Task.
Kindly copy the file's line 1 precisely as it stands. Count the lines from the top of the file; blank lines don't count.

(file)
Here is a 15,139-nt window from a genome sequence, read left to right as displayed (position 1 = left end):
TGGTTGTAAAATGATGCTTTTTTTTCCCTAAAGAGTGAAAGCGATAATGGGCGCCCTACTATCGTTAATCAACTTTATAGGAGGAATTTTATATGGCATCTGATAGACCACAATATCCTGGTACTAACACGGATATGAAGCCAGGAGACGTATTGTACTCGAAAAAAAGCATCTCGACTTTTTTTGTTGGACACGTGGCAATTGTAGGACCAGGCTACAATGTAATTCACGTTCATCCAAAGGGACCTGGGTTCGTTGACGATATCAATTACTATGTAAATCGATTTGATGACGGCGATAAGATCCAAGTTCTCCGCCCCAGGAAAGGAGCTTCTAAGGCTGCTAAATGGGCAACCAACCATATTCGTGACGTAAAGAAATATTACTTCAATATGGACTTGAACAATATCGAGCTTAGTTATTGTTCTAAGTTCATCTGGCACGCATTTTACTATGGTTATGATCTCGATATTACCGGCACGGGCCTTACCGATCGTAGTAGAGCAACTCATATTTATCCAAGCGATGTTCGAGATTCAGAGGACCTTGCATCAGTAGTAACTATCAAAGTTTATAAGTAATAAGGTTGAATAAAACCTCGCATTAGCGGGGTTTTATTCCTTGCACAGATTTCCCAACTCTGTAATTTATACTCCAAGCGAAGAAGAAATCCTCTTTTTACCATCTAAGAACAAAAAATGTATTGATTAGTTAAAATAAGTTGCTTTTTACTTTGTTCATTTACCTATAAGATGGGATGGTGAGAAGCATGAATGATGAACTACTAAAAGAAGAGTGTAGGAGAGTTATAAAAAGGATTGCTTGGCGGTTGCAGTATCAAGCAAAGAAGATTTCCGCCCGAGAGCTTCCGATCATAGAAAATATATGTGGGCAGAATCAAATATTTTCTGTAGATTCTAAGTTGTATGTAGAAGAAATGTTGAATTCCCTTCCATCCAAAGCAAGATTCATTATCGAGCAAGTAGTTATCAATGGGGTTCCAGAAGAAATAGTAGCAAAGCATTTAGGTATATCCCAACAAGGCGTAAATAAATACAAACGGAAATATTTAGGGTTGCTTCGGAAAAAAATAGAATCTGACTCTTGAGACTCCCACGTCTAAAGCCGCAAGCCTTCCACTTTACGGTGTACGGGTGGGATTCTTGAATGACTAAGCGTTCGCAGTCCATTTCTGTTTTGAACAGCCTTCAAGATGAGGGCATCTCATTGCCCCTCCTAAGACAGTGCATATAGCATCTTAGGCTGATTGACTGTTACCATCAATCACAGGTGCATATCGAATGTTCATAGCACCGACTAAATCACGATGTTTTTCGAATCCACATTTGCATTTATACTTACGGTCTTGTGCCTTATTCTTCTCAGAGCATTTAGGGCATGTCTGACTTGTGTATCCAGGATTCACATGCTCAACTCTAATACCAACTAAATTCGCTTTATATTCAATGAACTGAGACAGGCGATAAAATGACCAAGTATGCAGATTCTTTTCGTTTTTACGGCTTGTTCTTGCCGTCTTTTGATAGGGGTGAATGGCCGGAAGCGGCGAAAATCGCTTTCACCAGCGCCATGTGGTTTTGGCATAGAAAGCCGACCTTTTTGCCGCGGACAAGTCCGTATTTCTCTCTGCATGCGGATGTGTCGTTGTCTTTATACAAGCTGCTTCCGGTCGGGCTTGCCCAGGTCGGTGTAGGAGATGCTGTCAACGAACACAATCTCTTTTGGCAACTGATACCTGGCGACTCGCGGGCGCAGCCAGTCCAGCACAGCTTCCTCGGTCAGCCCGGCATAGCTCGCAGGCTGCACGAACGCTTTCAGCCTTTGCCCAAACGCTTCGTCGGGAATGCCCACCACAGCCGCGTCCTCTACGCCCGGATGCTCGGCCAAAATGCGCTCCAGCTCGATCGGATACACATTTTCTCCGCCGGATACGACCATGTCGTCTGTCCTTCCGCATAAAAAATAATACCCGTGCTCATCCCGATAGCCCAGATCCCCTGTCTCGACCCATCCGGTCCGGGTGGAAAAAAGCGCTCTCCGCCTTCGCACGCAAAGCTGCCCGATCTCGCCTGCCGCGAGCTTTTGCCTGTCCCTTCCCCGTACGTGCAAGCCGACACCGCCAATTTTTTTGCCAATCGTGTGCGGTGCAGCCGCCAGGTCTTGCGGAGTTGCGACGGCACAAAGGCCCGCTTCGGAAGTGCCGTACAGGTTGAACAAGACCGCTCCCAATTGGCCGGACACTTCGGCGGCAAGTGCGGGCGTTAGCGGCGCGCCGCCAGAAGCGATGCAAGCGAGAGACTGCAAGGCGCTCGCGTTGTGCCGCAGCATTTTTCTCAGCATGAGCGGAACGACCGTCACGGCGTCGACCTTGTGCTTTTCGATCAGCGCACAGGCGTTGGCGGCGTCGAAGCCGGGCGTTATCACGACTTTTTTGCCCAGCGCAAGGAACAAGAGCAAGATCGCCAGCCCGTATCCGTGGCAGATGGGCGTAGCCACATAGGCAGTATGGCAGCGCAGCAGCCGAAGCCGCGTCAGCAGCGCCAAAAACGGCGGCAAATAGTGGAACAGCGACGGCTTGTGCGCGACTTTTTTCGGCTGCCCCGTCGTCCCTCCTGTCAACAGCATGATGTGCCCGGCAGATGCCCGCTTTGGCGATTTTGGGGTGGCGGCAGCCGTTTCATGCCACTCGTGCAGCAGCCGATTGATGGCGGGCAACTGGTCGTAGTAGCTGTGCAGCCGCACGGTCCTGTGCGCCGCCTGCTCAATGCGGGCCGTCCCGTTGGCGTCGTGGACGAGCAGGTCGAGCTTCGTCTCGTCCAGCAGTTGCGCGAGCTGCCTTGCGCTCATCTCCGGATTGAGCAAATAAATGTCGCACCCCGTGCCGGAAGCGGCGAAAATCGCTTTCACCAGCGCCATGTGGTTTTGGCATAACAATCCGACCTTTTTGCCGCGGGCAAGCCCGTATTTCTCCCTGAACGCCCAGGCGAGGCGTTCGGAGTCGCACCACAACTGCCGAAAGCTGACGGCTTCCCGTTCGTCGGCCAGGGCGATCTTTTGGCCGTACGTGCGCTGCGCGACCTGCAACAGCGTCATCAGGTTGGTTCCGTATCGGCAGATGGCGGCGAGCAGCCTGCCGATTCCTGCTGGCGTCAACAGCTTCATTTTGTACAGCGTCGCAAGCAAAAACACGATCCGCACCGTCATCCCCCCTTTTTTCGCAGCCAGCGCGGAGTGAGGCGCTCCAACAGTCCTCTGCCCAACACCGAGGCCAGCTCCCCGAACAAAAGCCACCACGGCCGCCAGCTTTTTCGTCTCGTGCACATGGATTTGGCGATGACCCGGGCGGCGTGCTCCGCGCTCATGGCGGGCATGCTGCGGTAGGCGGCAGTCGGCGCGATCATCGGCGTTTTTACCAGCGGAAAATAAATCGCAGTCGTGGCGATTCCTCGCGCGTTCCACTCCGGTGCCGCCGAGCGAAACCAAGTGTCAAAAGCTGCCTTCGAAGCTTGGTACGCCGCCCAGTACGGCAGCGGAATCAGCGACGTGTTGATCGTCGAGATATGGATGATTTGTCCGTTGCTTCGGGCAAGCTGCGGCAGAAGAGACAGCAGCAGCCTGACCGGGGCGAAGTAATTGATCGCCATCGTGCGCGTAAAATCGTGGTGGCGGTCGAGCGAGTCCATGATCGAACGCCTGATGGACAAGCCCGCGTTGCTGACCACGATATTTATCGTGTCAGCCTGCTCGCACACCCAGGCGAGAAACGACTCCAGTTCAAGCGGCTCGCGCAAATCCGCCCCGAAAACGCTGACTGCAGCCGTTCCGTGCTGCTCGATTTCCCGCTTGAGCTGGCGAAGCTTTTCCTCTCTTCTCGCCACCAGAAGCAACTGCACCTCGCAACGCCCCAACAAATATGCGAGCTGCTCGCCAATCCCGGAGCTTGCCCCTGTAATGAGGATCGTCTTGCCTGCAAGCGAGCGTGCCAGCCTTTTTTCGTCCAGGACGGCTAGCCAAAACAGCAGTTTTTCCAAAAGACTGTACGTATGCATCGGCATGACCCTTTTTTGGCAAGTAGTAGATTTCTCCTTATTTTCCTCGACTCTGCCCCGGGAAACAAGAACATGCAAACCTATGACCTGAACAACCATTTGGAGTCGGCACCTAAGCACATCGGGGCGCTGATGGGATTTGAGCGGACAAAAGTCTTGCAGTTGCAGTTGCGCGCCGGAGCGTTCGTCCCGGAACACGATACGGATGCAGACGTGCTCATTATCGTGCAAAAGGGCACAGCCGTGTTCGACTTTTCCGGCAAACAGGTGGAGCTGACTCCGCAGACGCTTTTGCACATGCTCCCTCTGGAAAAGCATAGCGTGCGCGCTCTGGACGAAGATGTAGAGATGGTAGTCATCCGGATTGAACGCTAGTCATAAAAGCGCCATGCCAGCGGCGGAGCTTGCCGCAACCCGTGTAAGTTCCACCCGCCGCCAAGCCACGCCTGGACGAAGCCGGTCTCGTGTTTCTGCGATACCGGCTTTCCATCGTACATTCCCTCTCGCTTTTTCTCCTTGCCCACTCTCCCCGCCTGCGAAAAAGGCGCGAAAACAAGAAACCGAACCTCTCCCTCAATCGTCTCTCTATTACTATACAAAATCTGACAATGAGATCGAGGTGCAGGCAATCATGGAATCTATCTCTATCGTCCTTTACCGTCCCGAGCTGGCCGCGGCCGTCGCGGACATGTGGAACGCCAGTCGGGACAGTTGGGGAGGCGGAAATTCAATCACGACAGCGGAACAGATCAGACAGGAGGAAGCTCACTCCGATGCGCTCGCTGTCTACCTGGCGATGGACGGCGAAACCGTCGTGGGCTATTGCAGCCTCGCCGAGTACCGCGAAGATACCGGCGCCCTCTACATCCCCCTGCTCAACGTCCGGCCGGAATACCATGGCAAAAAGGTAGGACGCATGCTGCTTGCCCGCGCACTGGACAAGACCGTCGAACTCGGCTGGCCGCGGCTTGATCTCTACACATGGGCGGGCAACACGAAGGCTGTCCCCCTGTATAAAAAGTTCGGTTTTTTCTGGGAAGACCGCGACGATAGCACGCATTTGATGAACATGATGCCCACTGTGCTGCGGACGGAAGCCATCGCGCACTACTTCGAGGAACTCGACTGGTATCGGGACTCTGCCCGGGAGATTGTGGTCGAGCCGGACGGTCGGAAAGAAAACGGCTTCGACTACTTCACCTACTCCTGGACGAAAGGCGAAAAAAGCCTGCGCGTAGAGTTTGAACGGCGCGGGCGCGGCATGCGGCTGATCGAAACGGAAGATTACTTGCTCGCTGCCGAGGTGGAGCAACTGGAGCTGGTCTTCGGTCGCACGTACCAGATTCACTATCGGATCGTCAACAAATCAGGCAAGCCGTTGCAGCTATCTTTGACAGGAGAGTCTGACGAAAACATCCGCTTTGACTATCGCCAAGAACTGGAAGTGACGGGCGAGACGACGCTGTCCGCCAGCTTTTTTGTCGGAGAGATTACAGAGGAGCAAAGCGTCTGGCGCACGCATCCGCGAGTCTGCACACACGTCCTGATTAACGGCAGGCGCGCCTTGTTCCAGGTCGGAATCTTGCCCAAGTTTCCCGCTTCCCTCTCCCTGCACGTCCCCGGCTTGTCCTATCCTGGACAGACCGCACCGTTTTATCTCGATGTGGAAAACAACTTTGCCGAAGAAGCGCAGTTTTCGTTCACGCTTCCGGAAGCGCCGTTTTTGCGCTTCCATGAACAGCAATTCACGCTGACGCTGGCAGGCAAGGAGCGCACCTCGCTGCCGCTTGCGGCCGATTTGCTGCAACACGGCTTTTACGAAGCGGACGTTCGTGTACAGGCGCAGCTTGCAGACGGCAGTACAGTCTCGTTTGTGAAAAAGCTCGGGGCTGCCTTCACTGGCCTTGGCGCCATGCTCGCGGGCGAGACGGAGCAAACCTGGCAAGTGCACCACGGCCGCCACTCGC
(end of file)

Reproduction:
Here is a 15,139-nt window from a genome sequence, read left to right as displayed (position 1 = left end):